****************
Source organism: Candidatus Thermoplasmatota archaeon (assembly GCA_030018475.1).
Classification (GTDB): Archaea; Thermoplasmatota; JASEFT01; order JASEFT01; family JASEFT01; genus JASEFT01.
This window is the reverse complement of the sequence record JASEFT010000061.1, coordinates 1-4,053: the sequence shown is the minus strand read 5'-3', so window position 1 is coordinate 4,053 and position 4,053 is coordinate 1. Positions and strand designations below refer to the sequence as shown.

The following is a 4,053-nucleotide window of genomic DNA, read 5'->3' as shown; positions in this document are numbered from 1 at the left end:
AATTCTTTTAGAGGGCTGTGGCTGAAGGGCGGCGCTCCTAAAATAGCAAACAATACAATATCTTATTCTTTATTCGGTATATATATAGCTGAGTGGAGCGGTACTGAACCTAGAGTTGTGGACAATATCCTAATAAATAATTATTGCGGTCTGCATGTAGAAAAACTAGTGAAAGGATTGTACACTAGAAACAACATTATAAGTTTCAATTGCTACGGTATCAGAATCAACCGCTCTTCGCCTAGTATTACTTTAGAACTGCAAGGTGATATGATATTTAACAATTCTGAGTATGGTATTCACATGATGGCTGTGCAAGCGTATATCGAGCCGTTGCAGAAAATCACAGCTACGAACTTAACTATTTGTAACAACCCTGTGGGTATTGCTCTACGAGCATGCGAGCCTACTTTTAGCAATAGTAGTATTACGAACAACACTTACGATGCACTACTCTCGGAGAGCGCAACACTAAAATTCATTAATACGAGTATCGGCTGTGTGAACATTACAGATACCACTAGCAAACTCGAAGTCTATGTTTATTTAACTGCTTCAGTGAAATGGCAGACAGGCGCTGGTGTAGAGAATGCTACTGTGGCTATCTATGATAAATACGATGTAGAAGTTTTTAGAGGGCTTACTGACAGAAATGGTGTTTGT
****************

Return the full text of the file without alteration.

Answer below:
Source organism: Candidatus Thermoplasmatota archaeon (assembly GCA_030018475.1).
Classification (GTDB): Archaea; Thermoplasmatota; JASEFT01; order JASEFT01; family JASEFT01; genus JASEFT01.
This window is the reverse complement of the sequence record JASEFT010000061.1, coordinates 1-4,053: the sequence shown is the minus strand read 5'-3', so window position 1 is coordinate 4,053 and position 4,053 is coordinate 1. Positions and strand designations below refer to the sequence as shown.

The following is a 4,053-nucleotide window of genomic DNA, read 5'->3' as shown; positions in this document are numbered from 1 at the left end:
AATTCTTTTAGAGGGCTGTGGCTGAAGGGCGGCGCTCCTAAAATAGCAAACAATACAATATCTTATTCTTTATTCGGTATATATATAGCTGAGTGGAGCGGTACTGAACCTAGAGTTGTGGACAATATCCTAATAAATAATTATTGCGGTCTGCATGTAGAAAAACTAGTGAAAGGATTGTACACTAGAAACAACATTATAAGTTTCAATTGCTACGGTATCAGAATCAACCGCTCTTCGCCTAGTATTACTTTAGAACTGCAAGGTGATATGATATTTAACAATTCTGAGTATGGTATTCACATGATGGCTGTGCAAGCGTATATCGAGCCGTTGCAGAAAATCACAGCTACGAACTTAACTATTTGTAACAACCCTGTGGGTATTGCTCTACGAGCATGCGAGCCTACTTTTAGCAATAGTAGTATTACGAACAACACTTACGATGCACTACTCTCGGAGAGCGCAACACTAAAATTCATTAATACGAGTATCGGCTGTGTGAACATTACAGATACCACTAGCAAACTCGAAGTCTATGTTTATTTAACTGCTTCAGTGAAATGGCAGACAGGCGCTGGTGTAGAGAATGCTACTGTGGCTATCTATGATAAATACGATGTAGAAGTTTTTAGAGGGCTTACTGACAGAAATGGTGTTTGT